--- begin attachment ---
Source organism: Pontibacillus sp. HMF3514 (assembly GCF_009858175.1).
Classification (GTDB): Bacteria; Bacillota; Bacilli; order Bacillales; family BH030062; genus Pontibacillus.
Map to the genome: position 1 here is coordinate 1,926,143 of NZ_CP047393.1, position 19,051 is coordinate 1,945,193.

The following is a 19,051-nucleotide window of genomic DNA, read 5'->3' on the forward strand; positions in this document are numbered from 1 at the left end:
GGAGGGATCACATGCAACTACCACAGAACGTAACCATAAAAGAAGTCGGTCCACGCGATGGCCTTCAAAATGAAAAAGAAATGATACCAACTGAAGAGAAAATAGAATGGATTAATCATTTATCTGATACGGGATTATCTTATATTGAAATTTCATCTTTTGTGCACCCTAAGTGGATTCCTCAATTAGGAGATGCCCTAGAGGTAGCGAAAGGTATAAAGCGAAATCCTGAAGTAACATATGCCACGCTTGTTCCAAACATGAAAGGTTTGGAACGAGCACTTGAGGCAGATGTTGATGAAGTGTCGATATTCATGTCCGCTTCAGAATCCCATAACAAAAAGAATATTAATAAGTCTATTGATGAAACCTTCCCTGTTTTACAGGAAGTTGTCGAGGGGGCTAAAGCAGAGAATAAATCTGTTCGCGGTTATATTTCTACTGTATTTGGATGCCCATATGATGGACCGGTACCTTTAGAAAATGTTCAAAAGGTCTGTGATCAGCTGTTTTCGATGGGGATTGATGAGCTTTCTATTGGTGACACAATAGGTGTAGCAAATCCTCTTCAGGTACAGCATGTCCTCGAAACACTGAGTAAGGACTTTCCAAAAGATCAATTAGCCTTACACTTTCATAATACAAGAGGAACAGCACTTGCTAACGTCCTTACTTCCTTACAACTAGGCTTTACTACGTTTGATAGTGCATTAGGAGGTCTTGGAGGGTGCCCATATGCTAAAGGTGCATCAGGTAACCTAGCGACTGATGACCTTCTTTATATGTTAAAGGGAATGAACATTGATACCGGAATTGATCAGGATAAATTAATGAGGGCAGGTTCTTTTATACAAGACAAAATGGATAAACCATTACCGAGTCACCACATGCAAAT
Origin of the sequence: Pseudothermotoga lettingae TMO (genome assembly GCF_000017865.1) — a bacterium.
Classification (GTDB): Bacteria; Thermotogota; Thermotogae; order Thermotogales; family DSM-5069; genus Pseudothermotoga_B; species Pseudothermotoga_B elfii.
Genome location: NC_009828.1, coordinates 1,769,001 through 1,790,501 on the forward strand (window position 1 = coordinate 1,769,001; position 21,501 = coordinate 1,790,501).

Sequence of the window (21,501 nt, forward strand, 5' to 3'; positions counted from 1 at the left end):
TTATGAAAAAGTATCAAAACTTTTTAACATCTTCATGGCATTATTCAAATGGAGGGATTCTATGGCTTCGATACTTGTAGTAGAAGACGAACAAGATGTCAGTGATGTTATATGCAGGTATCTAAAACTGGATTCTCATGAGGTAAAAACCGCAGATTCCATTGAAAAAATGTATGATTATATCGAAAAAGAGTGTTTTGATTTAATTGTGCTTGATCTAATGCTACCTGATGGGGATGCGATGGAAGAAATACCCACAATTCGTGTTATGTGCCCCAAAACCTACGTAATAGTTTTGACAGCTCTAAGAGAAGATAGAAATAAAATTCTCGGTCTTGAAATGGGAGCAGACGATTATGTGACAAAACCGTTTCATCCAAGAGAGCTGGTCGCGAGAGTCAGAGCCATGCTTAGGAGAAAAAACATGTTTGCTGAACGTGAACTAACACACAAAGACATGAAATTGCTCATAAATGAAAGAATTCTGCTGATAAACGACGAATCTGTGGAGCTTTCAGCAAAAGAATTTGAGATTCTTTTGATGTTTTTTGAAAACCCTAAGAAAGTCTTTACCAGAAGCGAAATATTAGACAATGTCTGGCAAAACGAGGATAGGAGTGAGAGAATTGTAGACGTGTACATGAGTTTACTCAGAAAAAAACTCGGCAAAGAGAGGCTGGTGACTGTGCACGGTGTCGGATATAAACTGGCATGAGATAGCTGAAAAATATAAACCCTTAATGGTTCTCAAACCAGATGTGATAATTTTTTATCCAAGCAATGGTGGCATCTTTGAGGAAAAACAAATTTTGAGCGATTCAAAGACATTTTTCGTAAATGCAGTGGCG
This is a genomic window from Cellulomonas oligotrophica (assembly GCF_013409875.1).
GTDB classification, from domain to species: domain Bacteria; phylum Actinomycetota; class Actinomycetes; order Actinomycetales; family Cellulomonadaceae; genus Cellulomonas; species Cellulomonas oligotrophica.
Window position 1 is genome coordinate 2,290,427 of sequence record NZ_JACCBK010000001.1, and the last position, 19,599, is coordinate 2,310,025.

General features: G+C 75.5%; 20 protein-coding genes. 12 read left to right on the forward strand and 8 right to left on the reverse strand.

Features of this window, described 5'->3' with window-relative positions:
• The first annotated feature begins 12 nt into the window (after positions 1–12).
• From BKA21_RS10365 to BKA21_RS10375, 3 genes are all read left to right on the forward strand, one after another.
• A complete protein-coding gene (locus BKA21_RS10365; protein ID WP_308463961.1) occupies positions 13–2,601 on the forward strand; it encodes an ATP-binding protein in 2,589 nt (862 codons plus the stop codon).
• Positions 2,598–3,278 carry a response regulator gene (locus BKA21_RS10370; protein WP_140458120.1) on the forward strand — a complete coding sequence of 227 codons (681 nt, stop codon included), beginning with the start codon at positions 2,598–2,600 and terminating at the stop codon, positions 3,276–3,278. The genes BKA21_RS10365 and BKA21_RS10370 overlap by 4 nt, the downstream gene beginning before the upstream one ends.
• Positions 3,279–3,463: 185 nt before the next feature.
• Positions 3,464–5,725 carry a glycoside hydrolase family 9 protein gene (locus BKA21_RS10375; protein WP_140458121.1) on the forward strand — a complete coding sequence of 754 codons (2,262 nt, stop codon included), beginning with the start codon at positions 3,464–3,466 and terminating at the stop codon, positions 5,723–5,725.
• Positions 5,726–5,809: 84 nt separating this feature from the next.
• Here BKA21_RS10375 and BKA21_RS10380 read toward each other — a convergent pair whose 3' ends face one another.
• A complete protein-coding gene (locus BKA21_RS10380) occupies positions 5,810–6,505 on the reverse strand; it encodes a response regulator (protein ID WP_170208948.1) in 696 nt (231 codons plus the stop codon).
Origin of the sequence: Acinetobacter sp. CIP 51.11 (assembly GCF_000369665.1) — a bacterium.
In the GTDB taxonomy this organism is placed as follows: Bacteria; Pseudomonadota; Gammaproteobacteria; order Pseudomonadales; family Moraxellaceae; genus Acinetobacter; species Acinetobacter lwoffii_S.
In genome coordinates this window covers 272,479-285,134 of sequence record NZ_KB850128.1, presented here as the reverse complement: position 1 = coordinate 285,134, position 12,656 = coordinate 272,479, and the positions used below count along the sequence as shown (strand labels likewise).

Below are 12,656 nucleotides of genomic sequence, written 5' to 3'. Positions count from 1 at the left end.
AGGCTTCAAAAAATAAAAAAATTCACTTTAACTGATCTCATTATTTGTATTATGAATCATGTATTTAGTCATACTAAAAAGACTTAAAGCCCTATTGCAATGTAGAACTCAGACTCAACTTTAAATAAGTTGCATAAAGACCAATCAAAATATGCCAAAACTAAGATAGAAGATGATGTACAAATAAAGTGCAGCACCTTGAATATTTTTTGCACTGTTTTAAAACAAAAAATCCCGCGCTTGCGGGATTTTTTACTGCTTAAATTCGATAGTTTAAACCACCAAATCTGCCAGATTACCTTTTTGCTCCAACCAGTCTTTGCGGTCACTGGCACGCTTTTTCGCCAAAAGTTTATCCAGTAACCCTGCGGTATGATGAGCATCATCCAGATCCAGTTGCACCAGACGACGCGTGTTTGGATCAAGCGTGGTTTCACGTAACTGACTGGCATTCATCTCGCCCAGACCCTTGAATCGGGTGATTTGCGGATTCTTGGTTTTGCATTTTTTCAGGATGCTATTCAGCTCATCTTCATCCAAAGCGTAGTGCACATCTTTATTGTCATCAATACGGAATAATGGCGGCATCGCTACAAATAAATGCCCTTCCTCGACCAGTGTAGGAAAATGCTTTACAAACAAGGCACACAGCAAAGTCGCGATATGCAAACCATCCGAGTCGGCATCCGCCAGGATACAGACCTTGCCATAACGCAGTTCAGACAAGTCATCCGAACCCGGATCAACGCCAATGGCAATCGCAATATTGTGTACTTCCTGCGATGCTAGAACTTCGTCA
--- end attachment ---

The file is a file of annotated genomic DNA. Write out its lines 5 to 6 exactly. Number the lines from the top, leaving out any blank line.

GGAGGGATCACATGCAACTACCACAGAACGTAACCATAAAAGAAGTCGGTCCACGCGATGGCCTTCAAAATGAAAAAGAAATGATACCAACTGAAGAGAAAATAGAATGGATTAATCATTTATCTGATACGGGATTATCTTATATTGAAATTTCATCTTTTGTGCACCCTAAGTGGATTCCTCAATTAGGAGATGCCCTAGAGGTAGCGAAAGGTATAAAGCGAAATCCTGAAGTAACATATGCCACGCTTGTTCCAAACATGAAAGGTTTGGAACGAGCACTTGAGGCAGATGTTGATGAAGTGTCGATATTCATGTCCGCTTCAGAATCCCATAACAAAAAGAATATTAATAAGTCTATTGATGAAACCTTCCCTGTTTTACAGGAAGTTGTCGAGGGGGCTAAAGCAGAGAATAAATCTGTTCGCGGTTATATTTCTACTGTATTTGGATGCCCATATGATGGACCGGTACCTTTAGAAAATGTTCAAAAGGTCTGTGATCAGCTGTTTTCGATGGGGATTGATGAGCTTTCTATTGGTGACACAATAGGTGTAGCAAATCCTCTTCAGGTACAGCATGTCCTCGAAACACTGAGTAAGGACTTTCCAAAAGATCAATTAGCCTTACACTTTCATAATACAAGAGGAACAGCACTTGCTAACGTCCTTACTTCCTTACAACTAGGCTTTACTACGTTTGATAGTGCATTAGGAGGTCTTGGAGGGTGCCCATATGCTAAAGGTGCATCAGGTAACCTAGCGACTGATGACCTTCTTTATATGTTAAAGGGAATGAACATTGATACCGGAATTGATCAGGATAAATTAATGAGGGCAGGTTCTTTTATACAAGACAAAATGGATAAACCATTACCGAGTCACCACATGCAAAT
Origin of the sequence: Pseudothermotoga lettingae TMO (genome assembly GCF_000017865.1) — a bacterium.